Archive for October, 2012
November and December is when I normally start sitting down with my clients to talk about what they can do at the end of the year to minimize or defer their taxes. Everyone’s tax situation is going to be different so the meetings are tailored to the clients but here are some general themes that will come up and that you can use in a discussion with you tax professional. Keep in mind that a lot of this could change depending on which way the elections go.
1) Do you pay less now or potentially more later? Right now, the long term capital gains rate is 15% for those in the top tax brackets. If Congress does nothing, that rate is going to go up to 20%. If you’re looking to sell a long term asset, you have a decision to make. You can sell now and pay the 15% rate, or you can hold off, pay later but pay at the higher 20% rate.
2) What should I do with my dividend paying stocks? Right now, dividends are taxed at the long term capital gains rate which maxes out at 15%. If nothing is done, that rate could go up to as high as 39.6% depending on your marginal rate. While this could affect what corporations do, if you have large holdings in dividend paying stocks, you’re going to see your tax bill go up if you don’t make any adjustments. Also keep in mind that you’re going to have to pay medicare tax on unearned income if you’re over a certain threshold ($200,000 if you’re single, $250,000 if you’re married) so you also have to take that into account.
3) What if I have my own C-Corporation? If you have your own C-Corporation and you have some excess cash you might want to consider flushing out as a distribution. You’re probably not going to see rates any lower then 15% and you might even combine this with an S-Corporation election in 2013. This would also apply if you have an S-Corporation and you have some C-Corporation earnings and profits that you want to get out before rates go up.
4) Expect your payroll taxes to go up. A big deal last year, it looks like the payroll tax cut isn’t going to be extended. If you have your own business where you pay yourself a salary, it might be worth looking into whether you can justify a lower one.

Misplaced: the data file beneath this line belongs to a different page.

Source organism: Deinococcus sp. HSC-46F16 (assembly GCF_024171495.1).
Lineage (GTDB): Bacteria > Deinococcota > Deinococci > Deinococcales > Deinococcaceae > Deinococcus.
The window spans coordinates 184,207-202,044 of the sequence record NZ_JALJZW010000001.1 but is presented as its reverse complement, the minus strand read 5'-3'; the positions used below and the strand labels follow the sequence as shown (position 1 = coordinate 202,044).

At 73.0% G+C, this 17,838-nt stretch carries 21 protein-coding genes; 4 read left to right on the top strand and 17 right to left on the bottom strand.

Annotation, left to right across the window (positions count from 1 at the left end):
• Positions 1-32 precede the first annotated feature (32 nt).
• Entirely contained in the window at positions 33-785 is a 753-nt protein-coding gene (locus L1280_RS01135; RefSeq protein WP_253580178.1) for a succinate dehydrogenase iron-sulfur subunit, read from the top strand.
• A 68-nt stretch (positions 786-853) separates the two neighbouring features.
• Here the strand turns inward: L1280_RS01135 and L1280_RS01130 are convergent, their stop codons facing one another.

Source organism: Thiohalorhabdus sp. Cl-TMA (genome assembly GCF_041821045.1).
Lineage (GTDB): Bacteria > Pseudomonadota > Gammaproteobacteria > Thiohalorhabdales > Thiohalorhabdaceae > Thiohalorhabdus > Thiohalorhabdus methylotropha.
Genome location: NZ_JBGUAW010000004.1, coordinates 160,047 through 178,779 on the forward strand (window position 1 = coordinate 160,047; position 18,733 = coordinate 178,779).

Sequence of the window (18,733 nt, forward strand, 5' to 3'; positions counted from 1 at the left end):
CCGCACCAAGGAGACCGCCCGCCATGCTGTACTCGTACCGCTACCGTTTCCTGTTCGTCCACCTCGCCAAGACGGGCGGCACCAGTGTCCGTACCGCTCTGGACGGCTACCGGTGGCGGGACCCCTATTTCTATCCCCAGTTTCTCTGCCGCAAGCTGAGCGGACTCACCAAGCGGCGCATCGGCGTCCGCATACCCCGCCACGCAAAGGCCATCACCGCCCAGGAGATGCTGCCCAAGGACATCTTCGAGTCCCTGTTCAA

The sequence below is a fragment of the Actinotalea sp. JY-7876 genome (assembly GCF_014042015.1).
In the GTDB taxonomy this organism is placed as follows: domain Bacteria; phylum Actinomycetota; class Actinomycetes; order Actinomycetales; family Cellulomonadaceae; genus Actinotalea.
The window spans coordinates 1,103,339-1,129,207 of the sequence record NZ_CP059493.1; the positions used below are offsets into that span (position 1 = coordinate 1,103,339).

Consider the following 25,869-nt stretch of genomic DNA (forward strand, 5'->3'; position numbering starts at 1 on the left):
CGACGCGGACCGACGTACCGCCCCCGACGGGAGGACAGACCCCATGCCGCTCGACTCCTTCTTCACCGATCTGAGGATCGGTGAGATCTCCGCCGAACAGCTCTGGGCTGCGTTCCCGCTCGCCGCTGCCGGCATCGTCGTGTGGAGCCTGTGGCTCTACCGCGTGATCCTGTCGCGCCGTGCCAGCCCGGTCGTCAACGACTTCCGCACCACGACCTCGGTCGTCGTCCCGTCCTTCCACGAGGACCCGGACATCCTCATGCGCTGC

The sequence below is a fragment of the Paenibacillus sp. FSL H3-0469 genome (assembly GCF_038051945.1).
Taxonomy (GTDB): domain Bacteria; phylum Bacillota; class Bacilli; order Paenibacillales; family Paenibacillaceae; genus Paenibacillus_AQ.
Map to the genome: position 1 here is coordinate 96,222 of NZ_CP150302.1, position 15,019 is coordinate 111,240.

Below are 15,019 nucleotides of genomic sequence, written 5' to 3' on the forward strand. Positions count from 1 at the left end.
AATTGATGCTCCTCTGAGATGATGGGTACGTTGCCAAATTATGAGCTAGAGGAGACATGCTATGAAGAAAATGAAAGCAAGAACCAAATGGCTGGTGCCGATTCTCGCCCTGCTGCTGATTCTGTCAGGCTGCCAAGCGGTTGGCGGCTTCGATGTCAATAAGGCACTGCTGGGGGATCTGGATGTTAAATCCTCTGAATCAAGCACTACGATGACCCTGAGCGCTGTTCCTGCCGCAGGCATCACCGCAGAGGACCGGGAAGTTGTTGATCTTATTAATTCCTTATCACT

As always, this is general information and you should be discussing these matters with a professional.
A few months ago, I discussed the differences between a stock sale and an asset sale. In one of the examples, I touch on technical terminations and this concept deserves it’s own post. Let’s start with an example.
Two friends set up an LLC and buy a piece of real estate with each owning 50% of the LLC, The company files partnership returns (Form 1065) for several years, buys several new pieces of real estate and ten years later, it holds an apartment building, a commercial property and ten single family residences. One partner decides he wants to go in another direction so he finds a buyer for his 50% interest, the sale is made, the old partner computes his gain on the sale and the new partner just steps into the old partner’s shoes, right??
Code section708(b)(1) discusses two ways that a partnership terminates. The first way is if no part of any business, financial operation, or venture of the partnership continues to be carried on by any of its partners in a partnership. So if the partnership isn’t doing anything, it no longer exists. The other way that a partnership is terminated is if within a 12-month period there is a sale or exchange of 50 percent or more of the total interest in partnership capital and profits. That means in our example, the partnership has terminated and this has been called a technical termination because the partnership really continues to operate.
What does this mean? First off, the partnership will have to file two tax returns in that one calendar year (assuming one technical termination). If in our example the sale of the partnership happened on June 30, then you have a short period return going through June 30 with all of the normal due dates and then a second tax return from July 1 through the end of the year.
Second, depreciation starts over. If you have commercial property that you bought for $1 million and over 20 years it’s depreciated, when the technical termination happens, then the new partnership’s cost basis would be the old partnership’s net taxable value (in this case, around $500,000). The bad news is, the useful life resets so you’d then begin depreciating that $500,000 over a “new” 39 years.
In short, if you’re selling a partnership interest, talk to someone who knows partnerships. You could do some planning to avoid a technical termination although even if you do fall into one, you have to know what to do with the short period tax returns.